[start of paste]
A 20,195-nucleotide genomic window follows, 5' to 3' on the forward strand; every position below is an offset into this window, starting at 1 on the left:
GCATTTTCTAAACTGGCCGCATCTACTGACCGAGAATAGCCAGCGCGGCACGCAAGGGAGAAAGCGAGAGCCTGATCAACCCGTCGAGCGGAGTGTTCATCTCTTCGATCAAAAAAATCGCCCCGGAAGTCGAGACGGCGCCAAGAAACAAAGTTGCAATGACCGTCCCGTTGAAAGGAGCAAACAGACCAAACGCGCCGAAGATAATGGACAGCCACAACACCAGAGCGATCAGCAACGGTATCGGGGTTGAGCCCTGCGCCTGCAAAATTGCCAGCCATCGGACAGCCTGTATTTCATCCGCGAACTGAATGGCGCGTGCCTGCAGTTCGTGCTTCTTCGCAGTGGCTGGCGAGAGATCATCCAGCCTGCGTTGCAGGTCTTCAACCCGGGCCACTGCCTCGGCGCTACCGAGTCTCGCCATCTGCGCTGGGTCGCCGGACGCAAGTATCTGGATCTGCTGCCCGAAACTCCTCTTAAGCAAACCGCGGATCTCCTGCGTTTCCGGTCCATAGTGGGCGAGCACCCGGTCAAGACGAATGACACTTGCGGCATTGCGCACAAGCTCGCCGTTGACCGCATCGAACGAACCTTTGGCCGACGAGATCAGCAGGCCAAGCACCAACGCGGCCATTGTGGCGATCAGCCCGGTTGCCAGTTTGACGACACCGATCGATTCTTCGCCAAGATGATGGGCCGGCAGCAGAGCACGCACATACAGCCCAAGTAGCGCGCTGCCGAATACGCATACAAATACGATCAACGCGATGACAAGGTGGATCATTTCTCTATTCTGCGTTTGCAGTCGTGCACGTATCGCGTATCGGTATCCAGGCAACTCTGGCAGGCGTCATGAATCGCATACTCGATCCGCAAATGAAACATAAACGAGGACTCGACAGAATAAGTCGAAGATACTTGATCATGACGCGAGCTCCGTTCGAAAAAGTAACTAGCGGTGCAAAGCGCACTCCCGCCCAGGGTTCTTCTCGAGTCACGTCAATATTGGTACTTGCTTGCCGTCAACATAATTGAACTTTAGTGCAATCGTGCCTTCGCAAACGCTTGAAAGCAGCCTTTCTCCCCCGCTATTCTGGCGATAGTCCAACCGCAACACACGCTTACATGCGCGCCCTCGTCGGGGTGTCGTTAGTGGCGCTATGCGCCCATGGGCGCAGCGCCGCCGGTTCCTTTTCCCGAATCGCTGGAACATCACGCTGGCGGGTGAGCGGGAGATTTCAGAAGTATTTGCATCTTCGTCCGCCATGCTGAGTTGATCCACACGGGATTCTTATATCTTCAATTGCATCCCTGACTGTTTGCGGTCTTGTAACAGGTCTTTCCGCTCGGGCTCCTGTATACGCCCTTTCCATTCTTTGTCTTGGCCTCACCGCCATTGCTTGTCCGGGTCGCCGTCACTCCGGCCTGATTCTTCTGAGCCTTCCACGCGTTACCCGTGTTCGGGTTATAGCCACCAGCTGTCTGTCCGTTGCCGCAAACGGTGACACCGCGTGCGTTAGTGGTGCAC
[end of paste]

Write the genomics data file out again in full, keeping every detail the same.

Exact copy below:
A 20,195-nucleotide genomic window follows, 5' to 3' on the forward strand; every position below is an offset into this window, starting at 1 on the left:
GCATTTTCTAAACTGGCCGCATCTACTGACCGAGAATAGCCAGCGCGGCACGCAAGGGAGAAAGCGAGAGCCTGATCAACCCGTCGAGCGGAGTGTTCATCTCTTCGATCAAAAAAATCGCCCCGGAAGTCGAGACGGCGCCAAGAAACAAAGTTGCAATGACCGTCCCGTTGAAAGGAGCAAACAGACCAAACGCGCCGAAGATAATGGACAGCCACAACACCAGAGCGATCAGCAACGGTATCGGGGTTGAGCCCTGCGCCTGCAAAATTGCCAGCCATCGGACAGCCTGTATTTCATCCGCGAACTGAATGGCGCGTGCCTGCAGTTCGTGCTTCTTCGCAGTGGCTGGCGAGAGATCATCCAGCCTGCGTTGCAGGTCTTCAACCCGGGCCACTGCCTCGGCGCTACCGAGTCTCGCCATCTGCGCTGGGTCGCCGGACGCAAGTATCTGGATCTGCTGCCCGAAACTCCTCTTAAGCAAACCGCGGATCTCCTGCGTTTCCGGTCCATAGTGGGCGAGCACCCGGTCAAGACGAATGACACTTGCGGCATTGCGCACAAGCTCGCCGTTGACCGCATCGAACGAACCTTTGGCCGACGAGATCAGCAGGCCAAGCACCAACGCGGCCATTGTGGCGATCAGCCCGGTTGCCAGTTTGACGACACCGATCGATTCTTCGCCAAGATGATGGGCCGGCAGCAGAGCACGCACATACAGCCCAAGTAGCGCGCTGCCGAATACGCATACAAATACGATCAACGCGATGACAAGGTGGATCATTTCTCTATTCTGCGTTTGCAGTCGTGCACGTATCGCGTATCGGTATCCAGGCAACTCTGGCAGGCGTCATGAATCGCATACTCGATCCGCAAATGAAACATAAACGAGGACTCGACAGAATAAGTCGAAGATACTTGATCATGACGCGAGCTCCGTTCGAAAAAGTAACTAGCGGTGCAAAGCGCACTCCCGCCCAGGGTTCTTCTCGAGTCACGTCAATATTGGTACTTGCTTGCCGTCAACATAATTGAACTTTAGTGCAATCGTGCCTTCGCAAACGCTTGAAAGCAGCCTTTCTCCCCCGCTATTCTGGCGATAGTCCAACCGCAACACACGCTTACATGCGCGCCCTCGTCGGGGTGTCGTTAGTGGCGCTATGCGCCCATGGGCGCAGCGCCGCCGGTTCCTTTTCCCGAATCGCTGGAACATCACGCTGGCGGGTGAGCGGGAGATTTCAGAAGTATTTGCATCTTCGTCCGCCATGCTGAGTTGATCCACACGGGATTCTTATATCTTCAATTGCATCCCTGACTGTTTGCGGTCTTGTAACAGGTCTTTCCGCTCGGGCTCCTGTATACGCCCTTTCCATTCTTTGTCTTGGCCTCACCGCCATTGCTTGTCCGGGTCGCCGTCACTCCGGCCTGATTCTTCTGAGCCTTCCACGCGTTACCCGTGTTCGGGTTATAGCCACCAGCTGTCTGTCCGTTGCCGCAAACGGTGACACCGCGTGCGTTAGTGGTGCAC